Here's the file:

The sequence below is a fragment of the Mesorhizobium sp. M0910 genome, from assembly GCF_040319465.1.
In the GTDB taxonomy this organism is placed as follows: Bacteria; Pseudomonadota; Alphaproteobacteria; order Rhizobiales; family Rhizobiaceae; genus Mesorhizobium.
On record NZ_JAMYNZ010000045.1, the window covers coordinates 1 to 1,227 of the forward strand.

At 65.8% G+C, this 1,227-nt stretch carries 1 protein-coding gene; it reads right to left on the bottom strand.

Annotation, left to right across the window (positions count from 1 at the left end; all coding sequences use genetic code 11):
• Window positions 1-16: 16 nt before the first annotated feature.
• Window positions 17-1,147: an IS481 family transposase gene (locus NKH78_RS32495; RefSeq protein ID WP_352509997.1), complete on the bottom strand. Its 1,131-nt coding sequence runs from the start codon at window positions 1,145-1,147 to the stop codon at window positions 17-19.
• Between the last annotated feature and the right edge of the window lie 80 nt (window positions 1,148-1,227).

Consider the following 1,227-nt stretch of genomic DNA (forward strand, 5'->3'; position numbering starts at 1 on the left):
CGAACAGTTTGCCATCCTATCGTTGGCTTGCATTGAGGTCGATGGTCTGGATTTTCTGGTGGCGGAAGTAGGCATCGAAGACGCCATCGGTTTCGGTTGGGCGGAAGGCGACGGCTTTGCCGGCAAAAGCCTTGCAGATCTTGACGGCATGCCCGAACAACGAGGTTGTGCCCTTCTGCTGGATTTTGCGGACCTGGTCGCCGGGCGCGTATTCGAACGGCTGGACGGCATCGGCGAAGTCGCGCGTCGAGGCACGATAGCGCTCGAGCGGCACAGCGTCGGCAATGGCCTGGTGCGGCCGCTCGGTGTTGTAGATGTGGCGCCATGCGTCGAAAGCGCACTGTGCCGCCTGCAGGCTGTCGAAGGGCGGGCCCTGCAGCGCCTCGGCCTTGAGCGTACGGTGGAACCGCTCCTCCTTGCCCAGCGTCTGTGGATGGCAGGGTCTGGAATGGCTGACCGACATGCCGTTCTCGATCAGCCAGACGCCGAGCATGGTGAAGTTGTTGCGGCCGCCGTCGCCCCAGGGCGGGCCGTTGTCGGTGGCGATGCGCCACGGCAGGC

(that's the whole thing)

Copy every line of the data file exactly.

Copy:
The sequence below is a fragment of the Mesorhizobium sp. M0910 genome, from assembly GCF_040319465.1.
In the GTDB taxonomy this organism is placed as follows: Bacteria; Pseudomonadota; Alphaproteobacteria; order Rhizobiales; family Rhizobiaceae; genus Mesorhizobium.
On record NZ_JAMYNZ010000045.1, the window covers coordinates 1 to 1,227 of the forward strand.

At 65.8% G+C, this 1,227-nt stretch carries 1 protein-coding gene; it reads right to left on the bottom strand.

Annotation, left to right across the window (positions count from 1 at the left end; all coding sequences use genetic code 11):
• Window positions 1-16: 16 nt before the first annotated feature.
• Window positions 17-1,147: an IS481 family transposase gene (locus NKH78_RS32495; RefSeq protein ID WP_352509997.1), complete on the bottom strand. Its 1,131-nt coding sequence runs from the start codon at window positions 1,145-1,147 to the stop codon at window positions 17-19.
• Between the last annotated feature and the right edge of the window lie 80 nt (window positions 1,148-1,227).

Consider the following 1,227-nt stretch of genomic DNA (forward strand, 5'->3'; position numbering starts at 1 on the left):
CGAACAGTTTGCCATCCTATCGTTGGCTTGCATTGAGGTCGATGGTCTGGATTTTCTGGTGGCGGAAGTAGGCATCGAAGACGCCATCGGTTTCGGTTGGGCGGAAGGCGACGGCTTTGCCGGCAAAAGCCTTGCAGATCTTGACGGCATGCCCGAACAACGAGGTTGTGCCCTTCTGCTGGATTTTGCGGACCTGGTCGCCGGGCGCGTATTCGAACGGCTGGACGGCATCGGCGAAGTCGCGCGTCGAGGCACGATAGCGCTCGAGCGGCACAGCGTCGGCAATGGCCTGGTGCGGCCGCTCGGTGTTGTAGATGTGGCGCCATGCGTCGAAAGCGCACTGTGCCGCCTGCAGGCTGTCGAAGGGCGGGCCCTGCAGCGCCTCGGCCTTGAGCGTACGGTGGAACCGCTCCTCCTTGCCCAGCGTCTGTGGATGGCAGGGTCTGGAATGGCTGACCGACATGCCGTTCTCGATCAGCCAGACGCCGAGCATGGTGAAGTTGTTGCGGCCGCCGTCGCCCCAGGGCGGGCCGTTGTCGGTGGCGATGCGCCACGGCAGGC